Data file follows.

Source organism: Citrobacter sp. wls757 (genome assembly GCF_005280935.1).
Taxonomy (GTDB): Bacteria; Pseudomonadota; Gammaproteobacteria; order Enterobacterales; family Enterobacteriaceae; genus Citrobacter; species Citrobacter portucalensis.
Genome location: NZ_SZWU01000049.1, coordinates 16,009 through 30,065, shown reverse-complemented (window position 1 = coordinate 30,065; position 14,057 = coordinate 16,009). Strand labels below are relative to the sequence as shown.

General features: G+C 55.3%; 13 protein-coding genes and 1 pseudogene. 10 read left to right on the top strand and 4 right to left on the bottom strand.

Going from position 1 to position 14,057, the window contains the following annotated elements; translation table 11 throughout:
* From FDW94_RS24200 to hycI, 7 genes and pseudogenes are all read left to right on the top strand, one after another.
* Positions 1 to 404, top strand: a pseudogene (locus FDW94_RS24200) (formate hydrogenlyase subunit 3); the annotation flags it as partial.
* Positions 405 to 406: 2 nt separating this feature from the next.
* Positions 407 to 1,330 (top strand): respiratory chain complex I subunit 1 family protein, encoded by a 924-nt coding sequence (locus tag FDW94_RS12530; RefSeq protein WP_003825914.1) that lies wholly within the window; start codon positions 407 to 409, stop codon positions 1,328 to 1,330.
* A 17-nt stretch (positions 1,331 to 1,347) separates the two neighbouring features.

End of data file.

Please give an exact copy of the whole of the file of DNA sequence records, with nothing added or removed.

Source organism: Citrobacter sp. wls757 (genome assembly GCF_005280935.1).
Taxonomy (GTDB): Bacteria; Pseudomonadota; Gammaproteobacteria; order Enterobacterales; family Enterobacteriaceae; genus Citrobacter; species Citrobacter portucalensis.
Genome location: NZ_SZWU01000049.1, coordinates 16,009 through 30,065, shown reverse-complemented (window position 1 = coordinate 30,065; position 14,057 = coordinate 16,009). Strand labels below are relative to the sequence as shown.

General features: G+C 55.3%; 13 protein-coding genes and 1 pseudogene. 10 read left to right on the top strand and 4 right to left on the bottom strand.

Going from position 1 to position 14,057, the window contains the following annotated elements; translation table 11 throughout:
* From FDW94_RS24200 to hycI, 7 genes and pseudogenes are all read left to right on the top strand, one after another.
* Positions 1 to 404, top strand: a pseudogene (locus FDW94_RS24200) (formate hydrogenlyase subunit 3); the annotation flags it as partial.
* Positions 405 to 406: 2 nt separating this feature from the next.
* Positions 407 to 1,330 (top strand): respiratory chain complex I subunit 1 family protein, encoded by a 924-nt coding sequence (locus tag FDW94_RS12530; RefSeq protein WP_003825914.1) that lies wholly within the window; start codon positions 407 to 409, stop codon positions 1,328 to 1,330.
* A 17-nt stretch (positions 1,331 to 1,347) separates the two neighbouring features.